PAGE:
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More Blessed to Receive

ISSUE:  Autumn 1984

I’ve bent over them in the dark,
straddling model train tracks—
bright slivers of moonlight—and Bear,
abandoned on his back, glassy-eyed.
They don’t know I come in
to mend the broken track
and return Bear to the pillow
and to ask their forgiveness again—
and still they come without fail
at dawn, stumbling down the hall
and into my bed to nest.

*  *  *

More than anything I care for you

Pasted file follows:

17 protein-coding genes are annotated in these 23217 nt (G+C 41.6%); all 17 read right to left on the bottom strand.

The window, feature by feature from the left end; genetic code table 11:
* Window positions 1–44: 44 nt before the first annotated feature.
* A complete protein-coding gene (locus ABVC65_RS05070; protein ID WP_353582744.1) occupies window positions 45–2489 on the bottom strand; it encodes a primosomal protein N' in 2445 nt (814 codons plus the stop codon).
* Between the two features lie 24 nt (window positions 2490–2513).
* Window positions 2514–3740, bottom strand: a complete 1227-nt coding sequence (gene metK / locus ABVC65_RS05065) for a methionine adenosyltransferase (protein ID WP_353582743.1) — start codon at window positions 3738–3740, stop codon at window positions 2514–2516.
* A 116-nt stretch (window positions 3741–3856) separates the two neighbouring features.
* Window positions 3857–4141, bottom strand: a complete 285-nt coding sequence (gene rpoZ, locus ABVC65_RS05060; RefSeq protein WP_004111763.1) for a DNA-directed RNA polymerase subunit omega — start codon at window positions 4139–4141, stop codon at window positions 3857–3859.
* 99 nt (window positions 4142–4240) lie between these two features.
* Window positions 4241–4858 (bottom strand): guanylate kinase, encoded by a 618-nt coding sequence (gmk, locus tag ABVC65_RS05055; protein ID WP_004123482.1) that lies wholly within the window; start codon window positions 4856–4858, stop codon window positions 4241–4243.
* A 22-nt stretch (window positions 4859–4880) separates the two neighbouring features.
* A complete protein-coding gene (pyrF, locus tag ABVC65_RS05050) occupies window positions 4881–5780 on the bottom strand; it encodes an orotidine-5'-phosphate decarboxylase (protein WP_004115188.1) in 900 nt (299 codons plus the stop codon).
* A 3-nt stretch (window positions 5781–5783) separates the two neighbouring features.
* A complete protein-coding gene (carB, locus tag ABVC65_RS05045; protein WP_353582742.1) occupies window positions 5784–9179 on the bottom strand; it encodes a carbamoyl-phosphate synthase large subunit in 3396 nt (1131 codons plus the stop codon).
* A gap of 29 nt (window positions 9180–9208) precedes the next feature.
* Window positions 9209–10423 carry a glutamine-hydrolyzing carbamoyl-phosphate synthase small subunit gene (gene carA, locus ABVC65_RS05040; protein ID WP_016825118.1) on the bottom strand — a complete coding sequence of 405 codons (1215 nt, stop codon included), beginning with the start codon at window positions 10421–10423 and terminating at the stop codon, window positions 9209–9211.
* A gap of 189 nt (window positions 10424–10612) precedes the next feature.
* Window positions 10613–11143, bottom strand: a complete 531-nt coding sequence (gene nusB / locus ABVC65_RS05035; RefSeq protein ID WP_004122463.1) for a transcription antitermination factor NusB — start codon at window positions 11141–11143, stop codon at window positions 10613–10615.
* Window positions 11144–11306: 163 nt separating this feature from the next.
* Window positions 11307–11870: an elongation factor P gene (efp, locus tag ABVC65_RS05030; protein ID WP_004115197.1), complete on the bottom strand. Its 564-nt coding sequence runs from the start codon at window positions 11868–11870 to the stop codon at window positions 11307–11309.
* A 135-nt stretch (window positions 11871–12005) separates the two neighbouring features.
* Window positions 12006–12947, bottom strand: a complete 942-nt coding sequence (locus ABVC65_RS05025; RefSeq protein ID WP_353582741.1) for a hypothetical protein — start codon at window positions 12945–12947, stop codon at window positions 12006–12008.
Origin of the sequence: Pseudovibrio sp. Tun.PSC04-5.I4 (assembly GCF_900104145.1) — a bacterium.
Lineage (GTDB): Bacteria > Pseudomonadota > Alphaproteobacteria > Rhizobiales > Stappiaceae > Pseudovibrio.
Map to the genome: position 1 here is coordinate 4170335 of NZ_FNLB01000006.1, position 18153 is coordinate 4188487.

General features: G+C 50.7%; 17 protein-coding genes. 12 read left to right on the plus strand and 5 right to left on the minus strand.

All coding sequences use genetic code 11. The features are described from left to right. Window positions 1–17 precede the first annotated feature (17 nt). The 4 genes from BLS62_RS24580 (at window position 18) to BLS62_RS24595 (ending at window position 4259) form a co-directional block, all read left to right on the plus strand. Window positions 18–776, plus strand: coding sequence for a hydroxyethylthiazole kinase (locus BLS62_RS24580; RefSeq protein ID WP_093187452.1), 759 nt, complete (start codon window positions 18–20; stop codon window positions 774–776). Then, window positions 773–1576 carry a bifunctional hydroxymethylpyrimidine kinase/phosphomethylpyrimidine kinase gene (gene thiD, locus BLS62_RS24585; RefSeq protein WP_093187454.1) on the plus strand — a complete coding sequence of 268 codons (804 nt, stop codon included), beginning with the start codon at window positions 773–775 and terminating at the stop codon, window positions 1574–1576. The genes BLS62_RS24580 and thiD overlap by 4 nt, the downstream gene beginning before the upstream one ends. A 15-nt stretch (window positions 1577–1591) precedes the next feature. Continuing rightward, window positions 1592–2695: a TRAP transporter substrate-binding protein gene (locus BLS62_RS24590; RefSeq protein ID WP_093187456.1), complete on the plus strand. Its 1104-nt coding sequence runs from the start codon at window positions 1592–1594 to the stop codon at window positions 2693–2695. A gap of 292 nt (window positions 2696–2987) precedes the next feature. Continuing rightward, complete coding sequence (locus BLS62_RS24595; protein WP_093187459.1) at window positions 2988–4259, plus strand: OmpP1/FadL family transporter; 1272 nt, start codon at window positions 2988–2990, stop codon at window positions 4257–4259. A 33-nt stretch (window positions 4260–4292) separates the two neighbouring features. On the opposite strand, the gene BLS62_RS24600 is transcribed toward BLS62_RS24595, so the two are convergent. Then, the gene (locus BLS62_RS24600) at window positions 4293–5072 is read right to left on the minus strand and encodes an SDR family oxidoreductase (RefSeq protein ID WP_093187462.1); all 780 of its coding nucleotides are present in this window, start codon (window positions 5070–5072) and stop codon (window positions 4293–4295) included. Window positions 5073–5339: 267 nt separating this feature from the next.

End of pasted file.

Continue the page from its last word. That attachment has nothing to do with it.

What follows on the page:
she said over the sink, and then
I knew all those times I couldn’t hear.
It made me smile and start to cry.
I cried into the waffle mix,
in front of my children looking up
asking why a man cries about waffles.
What could be more perfect
than arms around my neck
and small ones clutching my knees?
I couldn’t give the love away
and for once I didn’t try.

*  *  *

So this is the truth: breath enters me
as freely as crickets fill the field.
The field waits and they do come
and both are changed together. Crickets
scrape, the ground holds their singing;
breath rasps, the body holds a song.
I will wait longer, to discover the poem
that’s always been so: I can do nothing—
and am still made complete.


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